Fact Sheet: Handling the Fish You Catch

One of the joys of fishing is eating the fish you catch, but you may find your catch doesn’t taste as fresh as expected. Fish must be handled properly or they will spoil quickly. In addition to disappointing taste, fish stored or processed improperly can lead to health problems. You can keep your fish safe by learning how a fish spoils and following simple tips for handling and cooling a fish.

What Causes Fish to Spoil?
  • Hooked and struggling fish use large reserves of energy which changes the muscles (the part of the fish we eat).
  • The longer the struggle the more the texture and flavor of the fish will change due to byproducts building up in the muscles.
  • Injuries such as bruising, blood clots and internal organ damage can further affect quality.
  • After the fish dies it immediately begins spoiling due to enzymes and bacteria.
  • Like humans, fish have bacteria living on their surface and in their gut. These bacteria will multiply unchecked after the fish dies and can produce the “fishy” smell and taste. The rate of bacterial growth depends on the temperature.
  • Enzymes which help living fish with digestion, tissue growth and muscle contraction and relaxation continue to work after the fish dies. This can breakdown the flesh and provide food for bacteria.
  • Oxygen can also affect the quality of fish. Oxygen reacts with oils in seafood and can cause the food to become rancid.

By properly handling your catch you can control the rate at which spoilage occurs.

Tips to Properly Handle a Fish
  • Land your fish quickly.
  • If possible, avoid puncturing the gut, breaking the skin or bruising the fish as you land your catch.
  • Bleed the fish as soon as it dies to improve quality.
  • Chill as quickly as possible. Place fish on a layer of ice in a cooler and cover with more ice. To cool the fish more quickly make ice slurry with 8 parts ice to one part fresh or sea water.
  • For small fish, put on ice immediately and clean after the fishing trip. For large fish gut as soon as they are landed and pack the gut cavity with ice to cool faster.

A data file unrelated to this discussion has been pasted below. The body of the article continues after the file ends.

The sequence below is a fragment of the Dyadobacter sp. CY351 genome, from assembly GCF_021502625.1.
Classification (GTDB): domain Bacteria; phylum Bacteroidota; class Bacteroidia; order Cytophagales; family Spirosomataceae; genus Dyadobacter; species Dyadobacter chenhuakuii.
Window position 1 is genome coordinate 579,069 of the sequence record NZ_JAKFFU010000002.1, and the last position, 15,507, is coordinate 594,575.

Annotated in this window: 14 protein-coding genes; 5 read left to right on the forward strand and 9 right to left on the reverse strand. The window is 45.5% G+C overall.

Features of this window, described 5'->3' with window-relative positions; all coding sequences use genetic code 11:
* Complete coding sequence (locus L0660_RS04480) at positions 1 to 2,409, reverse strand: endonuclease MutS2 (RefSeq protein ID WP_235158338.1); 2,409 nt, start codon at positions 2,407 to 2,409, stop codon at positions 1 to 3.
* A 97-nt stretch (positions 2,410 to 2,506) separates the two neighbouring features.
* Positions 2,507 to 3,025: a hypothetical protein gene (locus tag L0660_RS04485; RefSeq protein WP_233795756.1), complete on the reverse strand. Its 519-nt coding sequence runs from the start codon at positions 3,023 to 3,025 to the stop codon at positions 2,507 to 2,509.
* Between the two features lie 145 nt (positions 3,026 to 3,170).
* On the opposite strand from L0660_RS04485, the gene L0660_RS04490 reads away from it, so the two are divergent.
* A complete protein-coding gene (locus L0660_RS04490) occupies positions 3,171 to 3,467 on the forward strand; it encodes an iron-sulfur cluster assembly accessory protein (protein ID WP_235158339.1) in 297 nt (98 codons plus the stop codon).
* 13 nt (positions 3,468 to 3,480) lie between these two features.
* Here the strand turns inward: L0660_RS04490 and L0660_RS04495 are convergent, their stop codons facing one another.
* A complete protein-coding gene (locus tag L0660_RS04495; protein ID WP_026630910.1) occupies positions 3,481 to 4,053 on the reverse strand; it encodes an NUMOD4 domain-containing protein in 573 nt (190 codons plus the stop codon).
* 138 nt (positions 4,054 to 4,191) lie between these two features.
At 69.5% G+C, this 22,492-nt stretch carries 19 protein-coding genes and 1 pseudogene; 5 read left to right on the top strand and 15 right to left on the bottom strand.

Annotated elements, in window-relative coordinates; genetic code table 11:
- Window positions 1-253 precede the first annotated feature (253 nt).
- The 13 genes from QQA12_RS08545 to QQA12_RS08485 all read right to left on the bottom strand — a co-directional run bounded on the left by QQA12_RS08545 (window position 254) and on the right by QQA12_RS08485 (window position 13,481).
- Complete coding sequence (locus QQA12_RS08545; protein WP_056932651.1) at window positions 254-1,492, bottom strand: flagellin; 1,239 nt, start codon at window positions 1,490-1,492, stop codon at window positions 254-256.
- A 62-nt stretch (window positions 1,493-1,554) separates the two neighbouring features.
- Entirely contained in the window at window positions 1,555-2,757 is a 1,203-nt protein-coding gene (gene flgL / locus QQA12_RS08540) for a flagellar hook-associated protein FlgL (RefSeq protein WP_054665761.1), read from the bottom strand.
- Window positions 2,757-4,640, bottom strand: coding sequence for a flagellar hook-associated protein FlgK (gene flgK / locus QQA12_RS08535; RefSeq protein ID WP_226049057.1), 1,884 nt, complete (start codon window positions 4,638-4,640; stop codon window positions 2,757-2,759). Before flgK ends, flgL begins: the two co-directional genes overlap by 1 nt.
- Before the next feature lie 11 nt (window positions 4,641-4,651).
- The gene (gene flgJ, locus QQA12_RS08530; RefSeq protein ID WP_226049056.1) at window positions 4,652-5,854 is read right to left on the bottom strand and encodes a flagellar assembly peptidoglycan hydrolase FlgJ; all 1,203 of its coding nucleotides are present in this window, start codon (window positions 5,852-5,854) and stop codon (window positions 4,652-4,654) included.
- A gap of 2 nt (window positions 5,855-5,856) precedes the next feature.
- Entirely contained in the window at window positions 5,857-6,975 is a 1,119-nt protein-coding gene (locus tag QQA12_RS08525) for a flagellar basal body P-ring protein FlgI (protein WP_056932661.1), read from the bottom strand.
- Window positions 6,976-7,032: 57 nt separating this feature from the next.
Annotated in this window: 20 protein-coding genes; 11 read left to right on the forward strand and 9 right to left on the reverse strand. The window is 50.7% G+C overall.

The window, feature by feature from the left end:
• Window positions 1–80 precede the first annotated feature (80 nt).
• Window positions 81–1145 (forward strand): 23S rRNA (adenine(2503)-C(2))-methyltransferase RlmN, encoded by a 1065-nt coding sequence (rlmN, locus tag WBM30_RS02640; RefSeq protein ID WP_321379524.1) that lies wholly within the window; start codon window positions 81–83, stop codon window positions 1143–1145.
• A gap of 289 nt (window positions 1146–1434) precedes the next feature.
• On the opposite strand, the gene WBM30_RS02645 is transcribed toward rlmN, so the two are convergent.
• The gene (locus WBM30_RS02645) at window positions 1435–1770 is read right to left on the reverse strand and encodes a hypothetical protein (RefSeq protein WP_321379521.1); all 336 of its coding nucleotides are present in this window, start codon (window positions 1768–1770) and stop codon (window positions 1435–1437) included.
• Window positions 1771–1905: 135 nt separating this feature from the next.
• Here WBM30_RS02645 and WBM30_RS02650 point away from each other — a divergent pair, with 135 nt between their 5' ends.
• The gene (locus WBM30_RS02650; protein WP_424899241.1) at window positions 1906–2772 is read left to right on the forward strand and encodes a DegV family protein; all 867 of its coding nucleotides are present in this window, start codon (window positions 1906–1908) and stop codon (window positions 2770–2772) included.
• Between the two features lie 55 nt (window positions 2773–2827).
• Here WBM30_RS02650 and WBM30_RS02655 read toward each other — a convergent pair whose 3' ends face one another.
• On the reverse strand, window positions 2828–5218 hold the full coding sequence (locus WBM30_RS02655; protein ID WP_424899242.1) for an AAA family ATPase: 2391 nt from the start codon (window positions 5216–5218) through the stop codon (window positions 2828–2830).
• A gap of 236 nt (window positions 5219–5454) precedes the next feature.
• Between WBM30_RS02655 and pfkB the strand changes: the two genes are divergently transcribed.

• Try to keep the guts and internal organs intact when cleaning the fish. Puncturing the entrails releases bacteria and enzymes that will cause the fish to spoil faster.
  • Keep your work area clean and avoid contaminating other fish with the gut contents. Wash your work area and knives after each gutting operation.
  • Do not allow your fish to become tainted by coming into contact with oily or dirty areas of a boat or dock.
More on Temperature

The factor that’s easiest and most important to control is temperature. Try to keep the internal temperature of fresh, unfrozen fish as close as possible to 32˚ F. The best way to do this is to pack fish in ice or ice water. Make an effort to store fish on ice as soon as possible for complete and rapid cooling. The table below gives the shelf life of lean fish at various storage temperatures. Shelf life means the amount of time before fish is judged unacceptable by those who taste it.

To preserve the quality of the fish you catch handle them as little as possible. If you do a good packing job while you are fishing, your cooler of iced fish can go right into your vehicle. Check to make sure there is enough ice left to keep the fish cool until you get home.



Posted: May 23, 2018

Category: Coasts & Marine, Food Safety, Health & Nutrition, Natural Resources, Recreation, Water, Wildlife
Tags: Fact Sheet, Factsheet, Fishing, Florida Sea Grant, Joy Hazell, Lee County, Recreational Fishing, Sea Grant

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